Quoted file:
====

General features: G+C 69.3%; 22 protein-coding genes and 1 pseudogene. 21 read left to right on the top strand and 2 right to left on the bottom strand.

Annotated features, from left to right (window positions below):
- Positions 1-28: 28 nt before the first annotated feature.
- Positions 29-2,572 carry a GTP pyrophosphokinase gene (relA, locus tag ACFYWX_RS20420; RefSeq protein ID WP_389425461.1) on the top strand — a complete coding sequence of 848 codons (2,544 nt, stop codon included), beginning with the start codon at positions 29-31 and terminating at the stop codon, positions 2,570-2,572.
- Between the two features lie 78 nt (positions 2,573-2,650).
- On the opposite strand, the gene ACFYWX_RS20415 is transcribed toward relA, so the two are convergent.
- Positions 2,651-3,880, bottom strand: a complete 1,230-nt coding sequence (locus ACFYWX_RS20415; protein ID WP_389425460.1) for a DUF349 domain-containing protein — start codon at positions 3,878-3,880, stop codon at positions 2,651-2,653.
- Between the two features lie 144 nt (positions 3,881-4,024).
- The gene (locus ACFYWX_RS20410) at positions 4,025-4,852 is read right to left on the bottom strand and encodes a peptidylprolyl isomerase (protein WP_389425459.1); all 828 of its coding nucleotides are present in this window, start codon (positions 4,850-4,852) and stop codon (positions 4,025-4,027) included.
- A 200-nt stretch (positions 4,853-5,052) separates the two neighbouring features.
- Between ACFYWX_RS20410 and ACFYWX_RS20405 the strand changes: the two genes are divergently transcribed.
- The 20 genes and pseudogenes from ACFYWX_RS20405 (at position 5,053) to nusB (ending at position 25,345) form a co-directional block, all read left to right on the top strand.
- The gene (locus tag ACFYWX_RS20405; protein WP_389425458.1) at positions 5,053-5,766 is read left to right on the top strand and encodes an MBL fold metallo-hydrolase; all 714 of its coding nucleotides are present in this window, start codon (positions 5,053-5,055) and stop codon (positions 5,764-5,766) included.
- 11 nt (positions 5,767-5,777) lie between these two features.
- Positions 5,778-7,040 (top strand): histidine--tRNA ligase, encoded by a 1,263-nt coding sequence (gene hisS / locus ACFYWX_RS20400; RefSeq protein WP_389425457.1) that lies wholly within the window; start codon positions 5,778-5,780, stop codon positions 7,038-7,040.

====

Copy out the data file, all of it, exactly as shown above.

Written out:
General features: G+C 69.3%; 22 protein-coding genes and 1 pseudogene. 21 read left to right on the top strand and 2 right to left on the bottom strand.

Annotated features, from left to right (window positions below):
- Positions 1-28: 28 nt before the first annotated feature.
- Positions 29-2,572 carry a GTP pyrophosphokinase gene (relA, locus tag ACFYWX_RS20420; RefSeq protein ID WP_389425461.1) on the top strand — a complete coding sequence of 848 codons (2,544 nt, stop codon included), beginning with the start codon at positions 29-31 and terminating at the stop codon, positions 2,570-2,572.
- Between the two features lie 78 nt (positions 2,573-2,650).
- On the opposite strand, the gene ACFYWX_RS20415 is transcribed toward relA, so the two are convergent.
- Positions 2,651-3,880, bottom strand: a complete 1,230-nt coding sequence (locus ACFYWX_RS20415; protein ID WP_389425460.1) for a DUF349 domain-containing protein — start codon at positions 3,878-3,880, stop codon at positions 2,651-2,653.
- Between the two features lie 144 nt (positions 3,881-4,024).
- The gene (locus ACFYWX_RS20410) at positions 4,025-4,852 is read right to left on the bottom strand and encodes a peptidylprolyl isomerase (protein WP_389425459.1); all 828 of its coding nucleotides are present in this window, start codon (positions 4,850-4,852) and stop codon (positions 4,025-4,027) included.
- A 200-nt stretch (positions 4,853-5,052) separates the two neighbouring features.
- Between ACFYWX_RS20410 and ACFYWX_RS20405 the strand changes: the two genes are divergently transcribed.
- The 20 genes and pseudogenes from ACFYWX_RS20405 (at position 5,053) to nusB (ending at position 25,345) form a co-directional block, all read left to right on the top strand.
- The gene (locus tag ACFYWX_RS20405; protein WP_389425458.1) at positions 5,053-5,766 is read left to right on the top strand and encodes an MBL fold metallo-hydrolase; all 714 of its coding nucleotides are present in this window, start codon (positions 5,053-5,055) and stop codon (positions 5,764-5,766) included.
- 11 nt (positions 5,767-5,777) lie between these two features.
- Positions 5,778-7,040 (top strand): histidine--tRNA ligase, encoded by a 1,263-nt coding sequence (gene hisS / locus ACFYWX_RS20400; RefSeq protein WP_389425457.1) that lies wholly within the window; start codon positions 5,778-5,780, stop codon positions 7,038-7,040.